Generally in digital television, a graphics plane which displays images, text and so on, as well as a video plane which displays video defined by an MPEG2 stream and the like are defined, layered atop each other and displayed. Here, planes are actually an abstract conceptual region which holds an on-screen display (OSD) or an output image such as a graphics buffer or a video buffer. These planes are each held in the layered order and generally, the graphics plane is in the foreground and the video plane is in the background. Note that in the DVB-MHP standard (formally, the ETSI TS 101 812 DVB-MHP standard 1.0.2), the graphics plane, the video plane and the background plane are defined and in the logical layering order, the foreground is defined as the graphics plane, the middle as the video plane and the background as the background plane. One method for layering is generally known as alpha blending, which is performed by using an alpha (α) value which indicates transparency. The alpha value indicates at what ratio pixels corresponding to the graphics and video plane must be synthesized, and indicates that 0.0 is completely transparent and that 1.0 is completely non-transparent.

The structure of each plane prescribed in the DVB-MHP standard is shown in FIG. 38. Here, the graphics, video and background, which are stored respectively in a graphics plane 3501, a video plane 3502 and a background plane 3503, are alpha-synthesized by a synthesis unit 3511 and an image of these planes is displayed in a screen 3504.

Many technologies related to alpha blending among each of the video, graphics, background and other planes have been proposed (for example, “the image output device” and so on disclosed in the Patent Document 1). Also, technologies have been proposed which realize the effect of showing an image such that it stands out, by using an alpha value replacement unit which replaces the alpha values stored by each plane for a uniformly specified alpha value, and by changing the time and alpha value (for example, “the image synthesis device and method” and so on disclosed in Patent Document 2).

Patent Reference 1: Japanese Patent Application Publication No. 2003-348447 Publication

Patent Reference 2: Japanese Patent Application Publication No. 2003-283935 Publication

DISCLOSURE OF INVENTION

Problems that Invention is to Solve

However, approaches for defining the alpha value for alpha blending differ by the standards of each country or by each type of digital television. In the DVB-MHP standard, in the graphics plane, each pixel holds a color value as well as an alpha value, and alpha blending is performed between different planes using the alpha value. Also, in the “image synthesis device” disclosed in the Patent Document 2 above, each plane holds a respective alpha value, and the alpha value with the highest priority value is used in alpha blending between planes.

However, there is the problem that the synthesis based on the alpha value decided in this way is not necessarily limited to synthesis demanded by a user who views digital television and so on. For example, in DVB-MHP, in a situation in which both graphics and video are outputted, the situation occurs in which, even though the user wants to view both the graphics and the video, the user cannot view the video because the video is covered by the graphics plane due to a non-transparent alpha value being set as the alpha value used in synthesis. As a specific example, when the user views baseball on a digital television, a graphic is displayed which notifies the user that mail has been received, which obscures important additional information showing the batter count, the out count and so on, thereby making the user uncomfortable.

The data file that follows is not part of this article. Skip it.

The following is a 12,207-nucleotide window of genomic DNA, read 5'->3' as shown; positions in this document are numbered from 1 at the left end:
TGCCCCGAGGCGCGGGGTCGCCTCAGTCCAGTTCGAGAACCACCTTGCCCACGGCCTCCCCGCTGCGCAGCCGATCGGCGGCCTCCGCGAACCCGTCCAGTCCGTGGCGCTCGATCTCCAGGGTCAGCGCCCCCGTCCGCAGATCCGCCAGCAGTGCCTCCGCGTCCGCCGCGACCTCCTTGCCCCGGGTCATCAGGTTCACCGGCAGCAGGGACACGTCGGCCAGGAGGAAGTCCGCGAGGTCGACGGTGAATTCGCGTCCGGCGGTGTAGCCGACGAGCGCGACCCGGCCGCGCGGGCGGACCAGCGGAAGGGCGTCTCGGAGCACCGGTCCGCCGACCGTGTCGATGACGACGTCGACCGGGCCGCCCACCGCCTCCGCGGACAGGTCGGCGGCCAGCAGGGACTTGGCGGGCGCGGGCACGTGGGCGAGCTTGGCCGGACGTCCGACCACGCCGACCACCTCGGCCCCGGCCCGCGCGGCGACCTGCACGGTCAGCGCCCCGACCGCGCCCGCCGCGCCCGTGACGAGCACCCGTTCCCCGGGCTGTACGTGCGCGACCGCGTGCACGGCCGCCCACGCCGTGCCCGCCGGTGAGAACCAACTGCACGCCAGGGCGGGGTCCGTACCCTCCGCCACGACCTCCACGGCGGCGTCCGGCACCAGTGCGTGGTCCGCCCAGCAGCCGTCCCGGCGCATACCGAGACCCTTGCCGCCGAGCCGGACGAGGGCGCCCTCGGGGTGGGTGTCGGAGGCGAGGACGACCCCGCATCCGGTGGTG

Thus, the present invention is realized in consideration of this problem and takes as an object providing a digital television and image synthesis method which can synthesize and display graphics and video without making the user uncomfortable.

Means to Solve the Problems

In order to achieve the object above, the digital television according to the present invention is a digital television which synthesizes graphics and video generated by an application, including: a graphics data holding unit which holds a value set according to the graphics data and a request from the application, the value being an alpha value that indicates a synthesis ratio for the graphics data; a video data holding unit which holds video data; a transparency obtainment unit which obtains from a viewer of the digital television a specification for a transparency which is specified at a ratio at which graphics data and video data are synthesized; and a synthesis unit which synthesizes the graphics data held in the graphics data holding unit and the video data held in the video data holding unit according to the obtained transparency, and to output the synthesized data as a ratio of: a correction coefficient for the alpha value, which is equal to the transparency obtained by the transparency obtainment unit, and a corrected alpha value obtained by multiplying the alpha value by the correction coefficient; and a display unit which displays the graphics data and the video data synthesized by the synthesis unit.

Thus, for example even when graphics are transmitted from the broadcaster at a setting at which the graphics are completely transparent, the user can view both the graphics and the video simultaneously without a feeling of discomfort since the graphics and video are synthesized according to the transparency specified by the user.

Furthermore, when the alpha value is originally set at 100% adjustment, can be performed in which the preferences of the user and the preferences of the producer are reflected since the user can increase and decrease the transparency by only a preferred ratio.